One of the first, if not the first, Korean-American romantic comedy to open in the USA, “Wedding Palace” is home grown and foreign at the same time. Backed by the Los Angeles Korean-American community, the film is American, with a few Korean curses thrown in. It is certainly about Korean culture, but it is more about generational gaps that are amplified when families emigrate and children are exposed to completely new rules and completely new dogmas.
Jason’s (Brian Tee — “The Fast & The Furious 3: Tokyo Drift,” “Crash” TV series) family knows a deep dark secret they dare not tell. Long ago — in the distant, but unfortunately not forgotten, past — one of Jason’s ancestors abandoned a fiancé at the last minute. As a result, the alpha-mother in the offended family put a curse on Jason’s family for all time. Well, you know the rest. Whenever the unlucky Jason tries to get hitched, something always seems to get in the way. Like the bride running off with the cake decorator.
Although the old cake decorator tragedy might not be something exactly out of William Shakespeare, it is still pretty funny in the context of this film. The movie is acted by a very funny cast. If the actors are not exactly virtuosos of the profession, they know how to be over the top. On top of that, they seem to be having a good time and genuinely enjoying the monumental laughs that can be had by simply making a bit of fun at ourselves and our own weird beliefs.
Repeating the fight for marriage that has presumably followed the family for generations (How did they pro-create? Oh, never mind…), Jason cannot recover from the blow dealt to him by the cake decorator and that alpha-mom from so long ago. Will he be forced to live his life under this strange spell? His new Internet amour Na Young (Hye-jeong Kang — “Old Boy,” Cannes Grand Jury Prize Winner, “Welcome to Dongmakgol”) seems to be his true love. But because she lives in Seoul and they are conducting all of their courting via the Internet, it is hard to tell some things. Will she prove to be the woman to break the curse? Is she really only three feet 3 inches tall?
These are the kind of probing questions romantic comedies have been asking since the dawn of the silver screen. If you are looking for substance, go check out “Rashomon” at your local library. If you want to see how the Greeks do it, stream “MBF Greek Wedding,” if you have not seen it a hundred times before. But if you want a film that is not afraid to be itself, takes a few hits on the funny bone on behalf of its own culture and dares you to sit through it with a straight face, see this movie.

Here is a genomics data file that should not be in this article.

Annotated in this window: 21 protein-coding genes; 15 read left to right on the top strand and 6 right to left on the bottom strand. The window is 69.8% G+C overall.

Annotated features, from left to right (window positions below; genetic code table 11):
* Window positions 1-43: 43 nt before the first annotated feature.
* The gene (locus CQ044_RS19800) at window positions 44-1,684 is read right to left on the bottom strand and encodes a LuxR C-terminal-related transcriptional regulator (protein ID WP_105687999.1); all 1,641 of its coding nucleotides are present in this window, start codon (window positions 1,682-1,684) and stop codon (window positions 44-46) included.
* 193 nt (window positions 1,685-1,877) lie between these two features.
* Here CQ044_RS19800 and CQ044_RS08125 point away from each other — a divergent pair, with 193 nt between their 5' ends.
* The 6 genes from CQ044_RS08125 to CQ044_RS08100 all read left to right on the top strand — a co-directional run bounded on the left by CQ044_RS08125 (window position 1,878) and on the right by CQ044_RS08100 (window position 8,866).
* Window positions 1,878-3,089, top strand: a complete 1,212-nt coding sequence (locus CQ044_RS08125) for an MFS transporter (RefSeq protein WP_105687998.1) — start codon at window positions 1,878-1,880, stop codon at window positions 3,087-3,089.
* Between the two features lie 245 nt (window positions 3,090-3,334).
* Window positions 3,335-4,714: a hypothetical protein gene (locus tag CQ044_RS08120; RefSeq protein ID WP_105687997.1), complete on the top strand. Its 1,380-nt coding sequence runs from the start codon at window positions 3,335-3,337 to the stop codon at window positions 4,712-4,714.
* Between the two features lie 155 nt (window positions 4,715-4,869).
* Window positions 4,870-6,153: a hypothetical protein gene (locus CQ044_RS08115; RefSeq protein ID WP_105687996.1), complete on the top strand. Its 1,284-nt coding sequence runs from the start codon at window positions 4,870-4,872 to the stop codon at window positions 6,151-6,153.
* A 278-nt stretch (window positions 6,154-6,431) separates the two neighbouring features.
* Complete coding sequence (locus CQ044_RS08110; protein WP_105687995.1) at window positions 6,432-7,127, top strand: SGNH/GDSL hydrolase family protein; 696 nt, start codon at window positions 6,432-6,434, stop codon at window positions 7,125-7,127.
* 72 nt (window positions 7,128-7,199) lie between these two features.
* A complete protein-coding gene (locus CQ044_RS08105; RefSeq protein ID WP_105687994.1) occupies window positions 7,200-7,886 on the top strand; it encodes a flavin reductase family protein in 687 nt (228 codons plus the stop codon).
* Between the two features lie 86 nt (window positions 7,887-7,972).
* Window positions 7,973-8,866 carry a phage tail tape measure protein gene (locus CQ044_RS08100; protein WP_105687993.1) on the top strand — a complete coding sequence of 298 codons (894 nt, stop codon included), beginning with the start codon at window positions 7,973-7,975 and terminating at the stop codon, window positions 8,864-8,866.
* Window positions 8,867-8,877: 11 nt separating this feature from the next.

Most of the viewing audience has probably had blind dates that did not work out. Internet dating promised to fix, at lease, the physical part of that with posted pictures. But do those pictures convey everything physical about your next date? Obviously not. So while we are insulting one culture, why not take a few cheap shots at short people, as well. They deserve it as much as anybody. Well, maybe not as much as Wall Street. But they deserve it, nonetheless. Randy Newman knew it.
When his love affair, which is deeply held and fondly cultivated, turns out to be the entrance to the never ending curse castle, Jason has to cover up something about his bride to be that is impossible to cover up. The results channel most of the pratfalls and idiotic half-baked schemes we saw in every whacko comedy from “I Love Lucy” to “The Coyote and Road Runner.”
In the end the film ends with the culmination of the curse and tragedy beyond all comprehension.
Ha, ha, just kidding. I had you going there for a minute. No, actually, the film ends with the killing of the curse by (what else) true love that conquers all obstacles, a passionate kiss and black ink on the bottom line. This flick will make box office cash registers ring from Seoul to Sweden.
Comedians Bobby Lee (“Mad TV”), Stephen Park (“In Living Color,” “Fargo”) and luminescent Margaret Cho make a dynamite supporting cast. Original musical compositions from 5-time Grammy nominated jazz pianist David Benoit, (Charlie Brown “Peanuts”), music from popular Korean R&B singer Kim Johan, formerly of Solid, and South Korea‘s indie band, “Peppertones.” Jean Yoon, June Kyoto Lu, Kelvin Han Yee and Joy Osmanski also appear in the film and add laughs.
Check it out, or be cursed.
Directed by: Christine Yoo
Written by: Derek Draper, Robert Gardner and Christine Yoo
Starring: Brian Tee, Hye-jeong Kang and Bobby Lee
Release Date: September 27, 2013
MPAA: Not Rated
Run Time: 98 minutes
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